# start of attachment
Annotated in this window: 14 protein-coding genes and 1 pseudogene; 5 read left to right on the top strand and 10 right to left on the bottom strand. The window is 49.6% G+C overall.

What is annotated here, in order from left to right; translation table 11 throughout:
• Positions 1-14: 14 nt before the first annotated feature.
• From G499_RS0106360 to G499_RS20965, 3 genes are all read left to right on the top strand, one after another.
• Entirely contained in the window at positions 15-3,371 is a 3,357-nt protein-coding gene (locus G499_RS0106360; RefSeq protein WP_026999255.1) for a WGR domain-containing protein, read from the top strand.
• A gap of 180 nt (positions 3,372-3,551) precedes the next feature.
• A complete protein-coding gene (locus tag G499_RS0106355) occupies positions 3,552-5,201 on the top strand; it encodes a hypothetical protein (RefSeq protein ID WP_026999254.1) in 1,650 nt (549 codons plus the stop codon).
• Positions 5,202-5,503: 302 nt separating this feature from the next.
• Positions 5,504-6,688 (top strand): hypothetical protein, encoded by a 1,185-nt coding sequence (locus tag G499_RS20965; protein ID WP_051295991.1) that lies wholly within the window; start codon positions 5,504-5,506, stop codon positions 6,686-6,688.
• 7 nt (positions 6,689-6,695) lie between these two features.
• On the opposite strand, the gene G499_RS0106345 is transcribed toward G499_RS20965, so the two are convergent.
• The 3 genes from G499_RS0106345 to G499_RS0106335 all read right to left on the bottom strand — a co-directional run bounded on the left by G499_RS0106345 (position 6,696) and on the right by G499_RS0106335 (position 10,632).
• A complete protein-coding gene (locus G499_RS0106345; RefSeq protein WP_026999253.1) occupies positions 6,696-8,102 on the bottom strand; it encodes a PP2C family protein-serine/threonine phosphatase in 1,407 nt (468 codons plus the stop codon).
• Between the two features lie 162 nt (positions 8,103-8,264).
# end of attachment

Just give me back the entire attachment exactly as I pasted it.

Annotated in this window: 14 protein-coding genes and 1 pseudogene; 5 read left to right on the top strand and 10 right to left on the bottom strand. The window is 49.6% G+C overall.

What is annotated here, in order from left to right; translation table 11 throughout:
• Positions 1-14: 14 nt before the first annotated feature.
• From G499_RS0106360 to G499_RS20965, 3 genes are all read left to right on the top strand, one after another.
• Entirely contained in the window at positions 15-3,371 is a 3,357-nt protein-coding gene (locus G499_RS0106360; RefSeq protein WP_026999255.1) for a WGR domain-containing protein, read from the top strand.
• A gap of 180 nt (positions 3,372-3,551) precedes the next feature.
• A complete protein-coding gene (locus tag G499_RS0106355) occupies positions 3,552-5,201 on the top strand; it encodes a hypothetical protein (RefSeq protein ID WP_026999254.1) in 1,650 nt (549 codons plus the stop codon).
• Positions 5,202-5,503: 302 nt separating this feature from the next.
• Positions 5,504-6,688 (top strand): hypothetical protein, encoded by a 1,185-nt coding sequence (locus tag G499_RS20965; protein ID WP_051295991.1) that lies wholly within the window; start codon positions 5,504-5,506, stop codon positions 6,686-6,688.
• 7 nt (positions 6,689-6,695) lie between these two features.
• On the opposite strand, the gene G499_RS0106345 is transcribed toward G499_RS20965, so the two are convergent.
• The 3 genes from G499_RS0106345 to G499_RS0106335 all read right to left on the bottom strand — a co-directional run bounded on the left by G499_RS0106345 (position 6,696) and on the right by G499_RS0106335 (position 10,632).
• A complete protein-coding gene (locus G499_RS0106345; RefSeq protein WP_026999253.1) occupies positions 6,696-8,102 on the bottom strand; it encodes a PP2C family protein-serine/threonine phosphatase in 1,407 nt (468 codons plus the stop codon).
• Between the two features lie 162 nt (positions 8,103-8,264).